SoftBank and Arm Holdings chairman Masayoshi Son will visit South Korea in October for the first time in three years to discuss a potential strategic partnership between Arm and Samsung, SoftBank said.
“I’m looking forward to the trip,” Son said through a SoftBank spokesperson, according to sources. bloomberg. “I would like to discuss a strategic alliance between Samsung and Arm.”
Neither SoftBank’s president nor the company’s representatives provided further details, but mention of the strategic nature of the meeting and the fact that the holding company’s president is traveling on his own suggests that Masayoshi Son is taking Arm to Samsung. The rumors were further fueled by Samsung Vice Chairman Jay Y. Lee, who confirmed the meeting.
“When Chairman Son comes to Seoul next month, he will make some kind of proposal about Arm.” Korea Economic Daily.
A planned sale of Arm to Nvidia earlier this year fell apart after the uproar over Arm customers such as Qualcomm and a lawsuit against the merger by the US Federal Trade Commission.After the deal fell apart, SoftBank focused on Arm’s initial public offering (IPO) on the New York Stock Exchange in 2023, chasing a valuation of at least $60 billion, but Arm amid a slump in semiconductor stocks. Based on had plans to continue to manage the Limited’s shares Philadelphia Stock Exchange Semiconductor Index — A modified market cap-weighted index composed of semiconductor companies.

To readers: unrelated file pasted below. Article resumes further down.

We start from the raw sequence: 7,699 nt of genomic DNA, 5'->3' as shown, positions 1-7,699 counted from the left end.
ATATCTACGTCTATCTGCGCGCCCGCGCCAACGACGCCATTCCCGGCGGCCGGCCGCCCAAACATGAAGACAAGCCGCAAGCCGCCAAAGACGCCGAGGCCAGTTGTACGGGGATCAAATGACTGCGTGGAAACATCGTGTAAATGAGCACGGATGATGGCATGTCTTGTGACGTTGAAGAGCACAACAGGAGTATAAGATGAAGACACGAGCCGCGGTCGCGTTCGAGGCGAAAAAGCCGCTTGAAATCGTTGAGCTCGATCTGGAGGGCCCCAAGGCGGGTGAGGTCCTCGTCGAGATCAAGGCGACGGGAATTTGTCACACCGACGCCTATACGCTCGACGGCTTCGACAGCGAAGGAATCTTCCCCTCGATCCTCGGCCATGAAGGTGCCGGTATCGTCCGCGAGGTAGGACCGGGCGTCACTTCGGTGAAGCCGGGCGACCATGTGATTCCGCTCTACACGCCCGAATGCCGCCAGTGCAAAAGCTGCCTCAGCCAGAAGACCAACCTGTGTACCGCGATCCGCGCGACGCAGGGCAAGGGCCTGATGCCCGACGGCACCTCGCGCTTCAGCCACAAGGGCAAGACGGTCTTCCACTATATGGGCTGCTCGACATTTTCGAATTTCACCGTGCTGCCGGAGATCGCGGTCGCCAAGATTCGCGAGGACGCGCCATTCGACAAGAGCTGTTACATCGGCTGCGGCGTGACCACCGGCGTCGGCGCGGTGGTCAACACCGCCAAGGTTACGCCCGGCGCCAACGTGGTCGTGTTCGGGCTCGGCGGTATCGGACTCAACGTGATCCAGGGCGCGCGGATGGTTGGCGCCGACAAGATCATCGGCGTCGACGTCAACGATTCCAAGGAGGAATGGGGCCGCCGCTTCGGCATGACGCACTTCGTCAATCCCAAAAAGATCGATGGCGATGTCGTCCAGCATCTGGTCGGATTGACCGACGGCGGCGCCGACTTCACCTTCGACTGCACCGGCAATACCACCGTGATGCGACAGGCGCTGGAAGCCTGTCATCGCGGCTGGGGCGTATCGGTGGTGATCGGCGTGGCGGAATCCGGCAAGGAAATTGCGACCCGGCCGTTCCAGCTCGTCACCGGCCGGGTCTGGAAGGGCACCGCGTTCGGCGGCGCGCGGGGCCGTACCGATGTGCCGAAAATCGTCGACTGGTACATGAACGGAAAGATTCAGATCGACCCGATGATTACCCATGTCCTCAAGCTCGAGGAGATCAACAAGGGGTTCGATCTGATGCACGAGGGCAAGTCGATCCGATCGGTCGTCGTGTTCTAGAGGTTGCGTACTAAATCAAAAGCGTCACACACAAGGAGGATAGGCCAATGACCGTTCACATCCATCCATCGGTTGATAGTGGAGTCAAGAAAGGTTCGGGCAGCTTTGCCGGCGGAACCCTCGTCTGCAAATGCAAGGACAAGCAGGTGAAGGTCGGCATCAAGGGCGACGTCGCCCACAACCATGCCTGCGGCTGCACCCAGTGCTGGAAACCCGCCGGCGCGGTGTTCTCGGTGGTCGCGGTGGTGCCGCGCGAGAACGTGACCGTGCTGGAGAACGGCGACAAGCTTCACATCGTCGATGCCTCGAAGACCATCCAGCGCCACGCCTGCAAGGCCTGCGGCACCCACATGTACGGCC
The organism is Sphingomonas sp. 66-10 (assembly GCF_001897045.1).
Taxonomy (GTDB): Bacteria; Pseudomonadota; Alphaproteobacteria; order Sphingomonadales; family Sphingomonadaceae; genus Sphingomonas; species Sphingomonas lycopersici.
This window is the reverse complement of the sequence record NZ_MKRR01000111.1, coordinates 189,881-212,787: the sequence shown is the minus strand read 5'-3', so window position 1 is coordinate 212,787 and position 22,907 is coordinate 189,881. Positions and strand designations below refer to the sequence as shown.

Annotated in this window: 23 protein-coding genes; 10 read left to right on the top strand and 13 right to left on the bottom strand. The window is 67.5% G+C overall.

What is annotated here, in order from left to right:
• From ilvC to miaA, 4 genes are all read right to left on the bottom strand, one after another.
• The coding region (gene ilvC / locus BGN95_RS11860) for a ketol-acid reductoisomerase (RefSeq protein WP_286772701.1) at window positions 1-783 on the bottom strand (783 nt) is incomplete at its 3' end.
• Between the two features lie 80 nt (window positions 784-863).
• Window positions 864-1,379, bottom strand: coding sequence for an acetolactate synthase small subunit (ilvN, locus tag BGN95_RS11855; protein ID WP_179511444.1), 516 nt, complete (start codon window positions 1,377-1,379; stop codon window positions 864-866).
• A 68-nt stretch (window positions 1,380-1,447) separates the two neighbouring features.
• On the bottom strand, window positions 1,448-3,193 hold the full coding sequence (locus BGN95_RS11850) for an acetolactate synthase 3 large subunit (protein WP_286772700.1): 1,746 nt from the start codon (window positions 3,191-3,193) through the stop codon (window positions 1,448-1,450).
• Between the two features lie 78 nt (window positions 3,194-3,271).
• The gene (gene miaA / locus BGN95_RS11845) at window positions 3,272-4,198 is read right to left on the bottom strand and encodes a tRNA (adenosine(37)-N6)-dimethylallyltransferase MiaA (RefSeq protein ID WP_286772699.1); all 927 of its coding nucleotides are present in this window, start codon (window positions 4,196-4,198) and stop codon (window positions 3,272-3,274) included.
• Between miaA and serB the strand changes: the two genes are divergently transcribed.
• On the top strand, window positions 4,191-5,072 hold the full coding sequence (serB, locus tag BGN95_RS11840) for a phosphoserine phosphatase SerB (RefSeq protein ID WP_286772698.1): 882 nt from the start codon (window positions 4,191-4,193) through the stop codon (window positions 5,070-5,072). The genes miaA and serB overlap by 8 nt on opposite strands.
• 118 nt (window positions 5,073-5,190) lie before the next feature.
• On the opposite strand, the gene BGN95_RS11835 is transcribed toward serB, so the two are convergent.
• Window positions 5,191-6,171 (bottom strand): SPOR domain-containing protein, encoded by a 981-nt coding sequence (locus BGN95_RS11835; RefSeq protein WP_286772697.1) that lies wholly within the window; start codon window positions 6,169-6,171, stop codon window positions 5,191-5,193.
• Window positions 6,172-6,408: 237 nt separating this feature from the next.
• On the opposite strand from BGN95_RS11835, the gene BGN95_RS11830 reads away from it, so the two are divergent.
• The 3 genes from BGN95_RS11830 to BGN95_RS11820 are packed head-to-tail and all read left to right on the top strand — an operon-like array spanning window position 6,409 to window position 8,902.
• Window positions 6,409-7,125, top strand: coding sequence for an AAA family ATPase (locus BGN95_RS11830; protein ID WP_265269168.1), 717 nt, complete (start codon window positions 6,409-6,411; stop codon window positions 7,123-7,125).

The SOX index is still at its lowest level in almost 12 months, and with processor and memory sales down significantly more than expected just a few months ago, a quick recovery is unlikely. As a result, SoftBank probably has reasonable doubts about whether it can ask Arm Limited for his $60 billion valuation in an early 2023 IPO. In this scenario, selling Arm (or at least parts of it) to Samsung (or a conglomerate of companies led by the South Korean giant) might make more economic sense for SoftBank. In fact, the Japanese company could even use its negotiations with Samsung to increase the value of the Arm in the eyes of other buyers.
Arm is strategically important to Samsung. The company uses Arm-designed CPU architectures and cores in its system-on-his chips for smartphones, advanced consumer electronics, PCs, and many other products. In fact, even Samsung’s SSD controller uses Arm Cortex-R processor cores and the importance of these cores in the storage market, one of Samsung’s key businesses, is that storage gains computing power It will only grow in the coming years as it does.
Acquiring Arm has made Samsung an overnight CPU and GPU powerhouse and could be a salvation for a company that has consistently failed to build competitive Arm-based CPU cores. However, there can be no assurance that such transactions will be approved by regulatory authorities or will not be opposed by Arm’s customers or by organizations such as the U.S. Federal Trade Commission. On the other hand, it might make sense for Samsung to buy a piece of Arm to keep competitors from dominating his IP developers.